Joint IBD sharing probabilities for an affected sibling pair to share 0, 1 or 2 alleles IBD at 6p21 and each additional locus under a general model are shown in Table Table22.

Table 2
Joint IBD sharing probabilities for an affected sibling pair to share 0, 1 or 2 alleles IBD at 6p21 and each additional locus under a general model.

Discussion

Our study of Finnish affected sib-pairs with type 1 diabetes provides further evidence showing that the genes in the HLA region are of the primary importance in this high-risk population. Nevertheless, our results also add to the evidence that there are non-HLA loci with suggestive evidence of linkage to three chromosome regions: 9p13, 17p12 and 18p11.

Recently, new methods to carry out whole-genome association study using a large number of single nucleotide polymorphisms (SNPs) have become available. 18p11 has been reported to have robust association in the first genome-wide association study in type 1 diabetes along with several other loci showing a significant association [29]. The evidence of linkage to the chromosome 18p11 in our study was, however, modest, which might provide a support to the findings from the above cited study or be a mere chance. In a large study of 1435 multiplex families the genome-wide linkage analysis of type 1 diabetes found linkage in none of the three non-HLA loci as we did [19-26]. Taking into account the small sample size of our current study, we need to be cautious when interpreting our findings.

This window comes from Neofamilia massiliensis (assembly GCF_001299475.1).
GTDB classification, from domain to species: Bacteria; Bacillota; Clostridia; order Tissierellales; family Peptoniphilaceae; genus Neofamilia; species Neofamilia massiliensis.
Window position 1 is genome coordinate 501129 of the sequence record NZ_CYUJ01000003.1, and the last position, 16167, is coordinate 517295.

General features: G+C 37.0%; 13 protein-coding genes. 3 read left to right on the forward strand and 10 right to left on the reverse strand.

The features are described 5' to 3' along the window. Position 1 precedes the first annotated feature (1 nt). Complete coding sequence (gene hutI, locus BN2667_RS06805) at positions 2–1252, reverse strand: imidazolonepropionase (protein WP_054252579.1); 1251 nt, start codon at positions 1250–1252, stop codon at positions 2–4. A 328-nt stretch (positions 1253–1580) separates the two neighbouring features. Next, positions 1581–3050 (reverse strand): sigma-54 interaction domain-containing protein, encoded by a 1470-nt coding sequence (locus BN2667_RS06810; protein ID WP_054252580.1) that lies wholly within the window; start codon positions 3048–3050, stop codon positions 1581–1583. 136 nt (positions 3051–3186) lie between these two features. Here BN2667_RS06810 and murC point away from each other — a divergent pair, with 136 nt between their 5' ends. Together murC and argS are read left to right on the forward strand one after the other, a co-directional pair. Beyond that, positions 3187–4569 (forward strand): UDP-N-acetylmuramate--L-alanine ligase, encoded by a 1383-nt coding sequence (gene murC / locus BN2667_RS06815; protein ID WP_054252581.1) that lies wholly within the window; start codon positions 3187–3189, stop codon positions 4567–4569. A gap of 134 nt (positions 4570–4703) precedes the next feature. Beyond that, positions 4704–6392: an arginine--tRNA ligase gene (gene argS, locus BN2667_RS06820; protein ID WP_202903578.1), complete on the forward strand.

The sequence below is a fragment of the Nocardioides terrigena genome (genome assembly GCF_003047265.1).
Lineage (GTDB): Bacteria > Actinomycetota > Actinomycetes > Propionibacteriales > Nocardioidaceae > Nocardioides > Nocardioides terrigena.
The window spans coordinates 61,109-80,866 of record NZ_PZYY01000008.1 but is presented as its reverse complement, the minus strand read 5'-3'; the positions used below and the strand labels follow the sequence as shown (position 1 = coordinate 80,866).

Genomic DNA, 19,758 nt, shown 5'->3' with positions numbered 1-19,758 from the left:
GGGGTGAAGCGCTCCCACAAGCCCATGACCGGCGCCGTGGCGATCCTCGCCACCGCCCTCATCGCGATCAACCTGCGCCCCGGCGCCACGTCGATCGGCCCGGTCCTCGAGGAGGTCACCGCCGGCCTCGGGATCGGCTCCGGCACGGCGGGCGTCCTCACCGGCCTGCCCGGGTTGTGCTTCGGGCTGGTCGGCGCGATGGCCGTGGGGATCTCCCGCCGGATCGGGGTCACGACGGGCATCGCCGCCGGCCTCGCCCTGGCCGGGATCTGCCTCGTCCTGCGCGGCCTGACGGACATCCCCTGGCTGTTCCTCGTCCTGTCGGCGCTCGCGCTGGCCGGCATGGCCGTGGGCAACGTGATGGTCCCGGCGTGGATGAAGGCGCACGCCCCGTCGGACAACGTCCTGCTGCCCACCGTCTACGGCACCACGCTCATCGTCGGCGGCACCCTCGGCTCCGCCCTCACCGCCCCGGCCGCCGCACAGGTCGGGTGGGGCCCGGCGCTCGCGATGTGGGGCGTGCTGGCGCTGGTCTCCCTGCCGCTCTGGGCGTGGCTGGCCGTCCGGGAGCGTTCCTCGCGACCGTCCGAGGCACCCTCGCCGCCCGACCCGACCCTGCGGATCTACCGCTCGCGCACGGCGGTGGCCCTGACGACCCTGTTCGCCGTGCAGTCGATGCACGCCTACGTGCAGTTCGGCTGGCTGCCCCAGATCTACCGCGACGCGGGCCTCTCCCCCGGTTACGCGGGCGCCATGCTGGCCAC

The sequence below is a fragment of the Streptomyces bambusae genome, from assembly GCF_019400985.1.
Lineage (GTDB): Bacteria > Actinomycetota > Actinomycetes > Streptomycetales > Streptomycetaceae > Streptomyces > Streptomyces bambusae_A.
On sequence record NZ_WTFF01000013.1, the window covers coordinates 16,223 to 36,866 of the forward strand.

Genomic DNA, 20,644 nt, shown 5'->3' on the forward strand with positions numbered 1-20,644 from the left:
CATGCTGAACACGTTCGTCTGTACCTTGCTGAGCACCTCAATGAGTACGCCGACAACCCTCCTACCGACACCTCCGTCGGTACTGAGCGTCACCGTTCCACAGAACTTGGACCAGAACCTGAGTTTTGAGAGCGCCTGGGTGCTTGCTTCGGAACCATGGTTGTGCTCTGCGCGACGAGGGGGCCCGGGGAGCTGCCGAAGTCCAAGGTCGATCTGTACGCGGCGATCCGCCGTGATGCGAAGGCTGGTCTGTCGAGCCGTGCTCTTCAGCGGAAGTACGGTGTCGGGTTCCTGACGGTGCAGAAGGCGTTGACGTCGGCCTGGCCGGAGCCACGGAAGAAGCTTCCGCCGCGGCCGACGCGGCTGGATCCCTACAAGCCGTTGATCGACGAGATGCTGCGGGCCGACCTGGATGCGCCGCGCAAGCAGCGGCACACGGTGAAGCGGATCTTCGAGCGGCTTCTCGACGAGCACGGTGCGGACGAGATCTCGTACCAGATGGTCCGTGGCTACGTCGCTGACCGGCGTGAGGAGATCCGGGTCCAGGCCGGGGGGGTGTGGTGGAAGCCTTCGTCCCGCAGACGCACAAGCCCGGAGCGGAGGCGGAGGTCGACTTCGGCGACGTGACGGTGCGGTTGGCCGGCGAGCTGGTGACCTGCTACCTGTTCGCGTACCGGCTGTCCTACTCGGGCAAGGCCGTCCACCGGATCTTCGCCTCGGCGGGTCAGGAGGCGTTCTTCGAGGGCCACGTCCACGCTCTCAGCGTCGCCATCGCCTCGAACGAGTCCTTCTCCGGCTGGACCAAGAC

Current genotyping data originally was used to map loci for nephropathy selecting for statistical analysis only sib-pairs discordant (DSPs) for diabetic nephropathy [30]. For DSPs, linked markers will be characterized by diminished, as opposed to excessive, allele sharing between sibs [31]. Therefore, the lod score peak at 6p21 in affacted sib-pairs with type 1 diabetes, for example, was not revealed in the same region in the DSPs analysis when diabetic nephropathy was considered as the phenotype of interest. This suggests that the findings in the current study were not biased by the presence of nephropathy. However, the findings need to be further examined. The significance of our study is that we reconfirm the major significance of HLA genes and suggest that a linkage to chromosome 18p11 region might exist in this population with the highest risk of type 1 diabetes in the world.

Conclusion